• managed – processes and the outcome of the processes are measured, evaluated and controlled. Activities to identify improvements are performed;
  • optimized – continuous process improvement is enabled by quantitative feedback from the processes and their outcome. Identified improvements are actively being planned, prioritized, scheduled and implemented.

What do you think, have you found a good model that I could use instead? Please let me know by dropping a comment.

References

Paulk, M. C., Curtis, B., Chrissis, M. B., Weber, C. V., (1993). Capability Maturity Model for Software, Version 1.1 (Technical Report). Carnegie Mellon University, Pittsburgh.

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Weekly summery

Another week of masters studies is finally over! This week have been hectic as I’ve facilitated a three day workshop at work. The good part is I spent the week at a hotel so I’ve been able to read a lot of articles this week. “Benefits Realisation Management and its influence on project success and the execution of business strategies” was an extremely interesting read and “Project Categorization Systems and Their Role for Project Portfolio Management” which was recommended by Gunnar Wettergren held some intriguing conclusions.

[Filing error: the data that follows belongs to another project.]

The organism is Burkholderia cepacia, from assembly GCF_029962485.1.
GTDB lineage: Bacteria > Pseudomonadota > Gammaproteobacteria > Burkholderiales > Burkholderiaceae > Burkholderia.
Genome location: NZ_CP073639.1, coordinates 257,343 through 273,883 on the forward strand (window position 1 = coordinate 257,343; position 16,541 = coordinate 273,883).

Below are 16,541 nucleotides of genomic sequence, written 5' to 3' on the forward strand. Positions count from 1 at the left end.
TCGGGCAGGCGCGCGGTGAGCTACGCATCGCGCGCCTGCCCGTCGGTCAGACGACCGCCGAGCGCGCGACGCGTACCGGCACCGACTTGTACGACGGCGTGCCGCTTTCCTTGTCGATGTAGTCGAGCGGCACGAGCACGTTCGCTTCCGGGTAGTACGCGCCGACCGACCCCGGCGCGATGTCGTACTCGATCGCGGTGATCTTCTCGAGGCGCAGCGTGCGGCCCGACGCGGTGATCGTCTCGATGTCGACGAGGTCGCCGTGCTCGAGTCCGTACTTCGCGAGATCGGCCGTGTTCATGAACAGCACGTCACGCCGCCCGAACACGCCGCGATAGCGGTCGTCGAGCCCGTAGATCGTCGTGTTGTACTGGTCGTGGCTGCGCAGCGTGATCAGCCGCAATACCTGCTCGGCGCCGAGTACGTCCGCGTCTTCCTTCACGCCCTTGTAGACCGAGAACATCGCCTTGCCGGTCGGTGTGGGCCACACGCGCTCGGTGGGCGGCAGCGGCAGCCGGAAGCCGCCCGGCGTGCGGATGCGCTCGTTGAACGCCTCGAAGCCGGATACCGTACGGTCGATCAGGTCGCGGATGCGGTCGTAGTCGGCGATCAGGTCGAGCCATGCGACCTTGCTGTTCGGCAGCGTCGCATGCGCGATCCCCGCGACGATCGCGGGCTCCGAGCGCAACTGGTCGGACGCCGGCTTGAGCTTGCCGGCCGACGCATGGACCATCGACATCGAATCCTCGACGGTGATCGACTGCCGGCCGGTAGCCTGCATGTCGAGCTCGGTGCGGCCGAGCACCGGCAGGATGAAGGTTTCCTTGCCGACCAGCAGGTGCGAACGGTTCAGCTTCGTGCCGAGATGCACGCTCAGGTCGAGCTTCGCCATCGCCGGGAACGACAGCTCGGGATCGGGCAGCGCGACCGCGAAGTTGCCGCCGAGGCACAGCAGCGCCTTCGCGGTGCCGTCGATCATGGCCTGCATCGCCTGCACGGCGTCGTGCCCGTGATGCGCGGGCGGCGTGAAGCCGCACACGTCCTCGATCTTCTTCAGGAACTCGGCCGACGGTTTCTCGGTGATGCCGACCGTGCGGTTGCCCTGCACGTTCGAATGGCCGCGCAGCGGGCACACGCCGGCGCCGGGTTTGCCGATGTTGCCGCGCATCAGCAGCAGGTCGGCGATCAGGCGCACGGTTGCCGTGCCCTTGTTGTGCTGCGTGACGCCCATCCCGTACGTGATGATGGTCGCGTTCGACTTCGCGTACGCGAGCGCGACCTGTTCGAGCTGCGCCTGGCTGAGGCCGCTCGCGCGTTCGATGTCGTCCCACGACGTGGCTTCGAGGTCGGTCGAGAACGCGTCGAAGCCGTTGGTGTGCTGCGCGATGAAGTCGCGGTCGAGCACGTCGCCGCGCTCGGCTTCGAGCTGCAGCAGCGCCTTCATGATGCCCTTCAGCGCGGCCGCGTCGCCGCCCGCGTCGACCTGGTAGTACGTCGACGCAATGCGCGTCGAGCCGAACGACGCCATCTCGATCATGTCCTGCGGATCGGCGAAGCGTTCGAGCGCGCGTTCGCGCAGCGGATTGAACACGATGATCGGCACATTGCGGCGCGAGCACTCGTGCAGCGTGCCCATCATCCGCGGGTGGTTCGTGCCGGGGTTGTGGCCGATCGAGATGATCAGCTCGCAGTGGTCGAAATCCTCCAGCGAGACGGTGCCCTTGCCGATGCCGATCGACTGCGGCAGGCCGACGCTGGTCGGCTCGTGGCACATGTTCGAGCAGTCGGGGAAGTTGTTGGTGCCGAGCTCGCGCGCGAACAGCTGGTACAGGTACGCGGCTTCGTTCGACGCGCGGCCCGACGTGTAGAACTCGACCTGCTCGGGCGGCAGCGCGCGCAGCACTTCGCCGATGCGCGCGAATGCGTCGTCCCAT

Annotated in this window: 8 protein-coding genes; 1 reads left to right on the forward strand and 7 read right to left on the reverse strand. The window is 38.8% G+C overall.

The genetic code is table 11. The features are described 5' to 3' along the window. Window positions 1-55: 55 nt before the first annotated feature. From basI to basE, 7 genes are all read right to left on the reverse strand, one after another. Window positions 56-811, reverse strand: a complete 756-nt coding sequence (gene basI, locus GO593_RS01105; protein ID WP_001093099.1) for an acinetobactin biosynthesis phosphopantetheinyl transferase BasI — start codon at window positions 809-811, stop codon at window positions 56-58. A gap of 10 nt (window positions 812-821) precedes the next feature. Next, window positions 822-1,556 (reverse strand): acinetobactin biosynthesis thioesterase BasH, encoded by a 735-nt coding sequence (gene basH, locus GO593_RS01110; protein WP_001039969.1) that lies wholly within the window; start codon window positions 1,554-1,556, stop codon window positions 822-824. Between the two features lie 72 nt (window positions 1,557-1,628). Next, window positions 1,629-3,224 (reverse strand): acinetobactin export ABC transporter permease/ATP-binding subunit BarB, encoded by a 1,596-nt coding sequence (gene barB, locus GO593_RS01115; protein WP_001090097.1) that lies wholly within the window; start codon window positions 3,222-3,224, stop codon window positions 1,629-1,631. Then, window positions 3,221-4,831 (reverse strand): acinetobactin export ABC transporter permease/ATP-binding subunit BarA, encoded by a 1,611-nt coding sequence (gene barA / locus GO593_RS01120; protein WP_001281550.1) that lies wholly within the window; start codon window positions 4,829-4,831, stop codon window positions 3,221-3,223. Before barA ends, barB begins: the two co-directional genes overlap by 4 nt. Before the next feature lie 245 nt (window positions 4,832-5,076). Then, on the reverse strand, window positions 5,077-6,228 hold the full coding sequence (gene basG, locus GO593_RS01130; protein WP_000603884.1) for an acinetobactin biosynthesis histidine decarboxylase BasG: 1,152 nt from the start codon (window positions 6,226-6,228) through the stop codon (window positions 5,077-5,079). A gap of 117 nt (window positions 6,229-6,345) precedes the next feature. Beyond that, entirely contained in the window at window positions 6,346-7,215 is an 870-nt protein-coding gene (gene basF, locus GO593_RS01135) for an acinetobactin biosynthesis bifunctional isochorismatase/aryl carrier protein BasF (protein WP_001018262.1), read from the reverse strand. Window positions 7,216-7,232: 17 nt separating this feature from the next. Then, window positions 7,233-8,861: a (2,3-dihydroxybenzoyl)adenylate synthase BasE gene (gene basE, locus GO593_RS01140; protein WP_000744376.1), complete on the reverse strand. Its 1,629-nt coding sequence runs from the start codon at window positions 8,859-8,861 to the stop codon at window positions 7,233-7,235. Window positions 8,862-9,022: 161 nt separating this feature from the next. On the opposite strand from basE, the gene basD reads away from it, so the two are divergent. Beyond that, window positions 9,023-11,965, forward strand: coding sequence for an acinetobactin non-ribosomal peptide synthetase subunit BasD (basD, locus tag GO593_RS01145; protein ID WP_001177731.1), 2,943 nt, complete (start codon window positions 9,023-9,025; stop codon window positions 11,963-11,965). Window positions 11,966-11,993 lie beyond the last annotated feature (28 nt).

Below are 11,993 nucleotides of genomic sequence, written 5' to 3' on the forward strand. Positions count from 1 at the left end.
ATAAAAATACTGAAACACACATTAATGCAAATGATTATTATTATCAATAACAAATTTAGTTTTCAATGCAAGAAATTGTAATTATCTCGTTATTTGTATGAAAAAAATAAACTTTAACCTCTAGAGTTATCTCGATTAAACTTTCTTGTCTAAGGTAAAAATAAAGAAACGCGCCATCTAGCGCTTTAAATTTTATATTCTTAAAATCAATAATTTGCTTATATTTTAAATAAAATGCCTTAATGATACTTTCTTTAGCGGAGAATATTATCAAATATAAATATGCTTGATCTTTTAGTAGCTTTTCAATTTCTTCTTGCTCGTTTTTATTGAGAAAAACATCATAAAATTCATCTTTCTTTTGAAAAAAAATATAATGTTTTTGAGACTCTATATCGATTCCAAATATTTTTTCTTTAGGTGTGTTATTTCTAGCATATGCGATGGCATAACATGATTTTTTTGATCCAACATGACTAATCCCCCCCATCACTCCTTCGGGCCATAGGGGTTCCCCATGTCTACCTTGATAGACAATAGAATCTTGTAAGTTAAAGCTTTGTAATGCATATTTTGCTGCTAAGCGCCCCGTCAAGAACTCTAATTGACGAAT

The written assignment is slowly progressing; I’ve spend a ridicules amount of time trying to get my citations and references correct. The assignment is really challenging but fruitful as I get to reflect upon and apply the knowledge I gained throughout the course on a real organization.

References

  1. Serra, C.E.M., Kunc, M., (2015). Benefits Realisation Management and its influence on project success and the execution of business strategies. International Journal of Project Management, 2015 33(1), 53-66. doi: 10.1016/j.ijproman.2014.03.011
  2. Bich Nga Dao. (2011). Project Categorization Systems and Their Role for Project Portfolio Management (Unpublished master’s thesis). Chalmers University of Technology, Gothenburg, Sweden.
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Benefits Realization Management vs. Service Strategy